Making Someone Else’s Garden Your Own

Do you have gardens in your life that just aren’t “you”? Perhaps you’ve inherited someone else’s garden and landscape design through purchasing a home. Or maybe you’ve had your gardens for so long, you (or the plants) have outgrown the original garden plan and you’re ready to try something new. Though it can be tempting in either case to start ripping out plants and purchasing new ones, it would be wise to slow down, take a deep breath and consider the following suggestions when it’s time to make someone else’s gardens your own.

Making Someone Else's Garden Your Own | Duluth Moms Blog

I have gone through this process with two separate properties and will be doing it again after we move this summer. Living in my previous home for over 10 years gave me many opportunities for trial and error and allowed me to come up with a long range plan that was just coming to fruition when I sold the home. My current home on 5 acres presented many more challenges with the 10+ perennial gardens, large vegetable garden, wild and cultivated berry patches, fruit trees and a combination of planned and natural landscapes. After living here for 8 years, I realize I bit off more than I could chew and at this point, am just trying to stay on top of the weeds!

So what are some considerations you need to take into account when re-doing your gardens or landscape design? In many ways, you will need to follow the same steps as you would take in establishing new gardens and landscapes.

Think Things Through

First, consider how much time and money you are willing to devote to the design, installation and maintenance of your gardens/landscape. Your decisions in this area will serve as the foundation for your landscape design. Hate mowing? Then you may want to consider turning a portion of your yard into a more natural landscape. Want to plant it and forget it? Do your research carefully. Though some think of perennial gardens as “maintenance free,” there can be a catch in that many perennials do their best with regular dividing and you can be in for a real job if that task gets put off. Case in point: I had what I am sure was once a beautiful hosta garden in front of my house. The garden had been so neglected that when I was finally able to get to it, it was a tangle of hostas, weeds, raspberry bushes and landscape fabric. It took hours of backbreaking labor to sort through the mess.

Making Someone Else's Garden Your Own | Duluth Moms Blog

Divide Before Conquer

Second, take a complete inventory of your gardens and landscape. You most likely can’t tackle everything at once, so start prioritizing elements of your landscape that must be addressed immediately (invasive plants, for example) versus something that you can live with for awhile (that lily garden with many lovely plants as well as some not-so-lovely weeds). Are there some gardens you could let go for a few years while you sort things out? What plants do you absolutely love and want to preserve in your landscape?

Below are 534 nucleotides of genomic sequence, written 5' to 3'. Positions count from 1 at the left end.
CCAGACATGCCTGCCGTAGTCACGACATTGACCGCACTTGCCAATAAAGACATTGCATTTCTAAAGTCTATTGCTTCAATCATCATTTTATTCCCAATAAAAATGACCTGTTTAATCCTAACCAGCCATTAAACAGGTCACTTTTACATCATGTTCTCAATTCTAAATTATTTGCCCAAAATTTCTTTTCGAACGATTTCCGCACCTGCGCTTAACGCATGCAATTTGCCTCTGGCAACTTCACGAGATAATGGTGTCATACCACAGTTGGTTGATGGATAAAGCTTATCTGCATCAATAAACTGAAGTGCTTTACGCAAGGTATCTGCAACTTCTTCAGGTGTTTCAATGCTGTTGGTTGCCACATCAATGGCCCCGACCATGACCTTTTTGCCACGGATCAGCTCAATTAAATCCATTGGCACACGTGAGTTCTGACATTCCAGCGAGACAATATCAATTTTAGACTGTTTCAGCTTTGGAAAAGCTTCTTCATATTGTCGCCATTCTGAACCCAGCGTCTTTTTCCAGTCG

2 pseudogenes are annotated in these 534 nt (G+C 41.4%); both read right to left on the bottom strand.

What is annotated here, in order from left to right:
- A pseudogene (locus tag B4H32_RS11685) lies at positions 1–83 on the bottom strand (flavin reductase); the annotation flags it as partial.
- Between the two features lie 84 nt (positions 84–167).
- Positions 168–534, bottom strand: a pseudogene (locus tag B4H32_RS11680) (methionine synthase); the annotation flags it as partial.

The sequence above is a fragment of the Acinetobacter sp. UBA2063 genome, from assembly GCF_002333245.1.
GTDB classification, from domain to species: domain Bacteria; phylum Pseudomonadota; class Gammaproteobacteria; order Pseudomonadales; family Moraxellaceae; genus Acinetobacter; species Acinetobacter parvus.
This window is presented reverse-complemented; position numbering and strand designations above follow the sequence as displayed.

Identify the Elements

Next, consider the environment (sun exposure, moisture, soil type) of each area you are thinking about updating. Maybe the reason the garden you loathe isn’t looking so hot is that it has the wrong plants in the wrong place. At my first home, I planted a vegetable garden in the only sunny, flat spot in the yard. I came to understand this spot was also where all the water from the alley flowed during rainstorms. No wonder I had so much trouble with powdery mildew! And I shudder to think what sort of chemicals the water was carrying from the alley into my garden.

Finally, keeping the above information in mind, develop a wish list of what you would like to have in your yard. Having gone through the process above, hopefully you will find that some of your dreams can be fulfilled using existing plants or elements of your landscape.  

Slow It Down

From my experience, I encourage new homeowners to wait to make major changes to their gardens or landscape for at least one if not two complete cycles of seasons. I have learned that you really need to spend a lot of time wandering around the yard to become familiar with each plant’s habit during each season. It can be a very educational process and may lead you to some different conclusions than you had from your first impressions. Also, if you are not familiar with the plants in each bed, watching them emerge and develop over the course of the growing season will help you learn to distinguish valuable plants from noxious weeds.

Once you have decided which plants need to go, ask around to see if anyone could use the plants. You might even find a willing volunteer to help with your project! Major garden projects are often more satisfying when shared with another garden enthusiast. 

Making Someone Else's Garden Your Own | Duluth Moms Blog

One approach that has really worked for me is to find one bed you are comfortable with completely cleaning out and use that bed to temporarily house plants from other beds as you work through your wish list. A major motivator for me in tackling the overgrown hosta bed was that I needed the space to save plants from another bed that was being eliminated for a patio project the following spring. Each hosta I wrestled out of the ground got me one step closer to sitting with my feet up in front of the fire on my new patio!

Remember, be patient. It can be tempting to want to tackle everything at once but that approach can take a large toll on your time, bank account and sanity! By following the above suggestions, slowly but surely you will begin to enjoy a garden and landscape that truly represents your vision.

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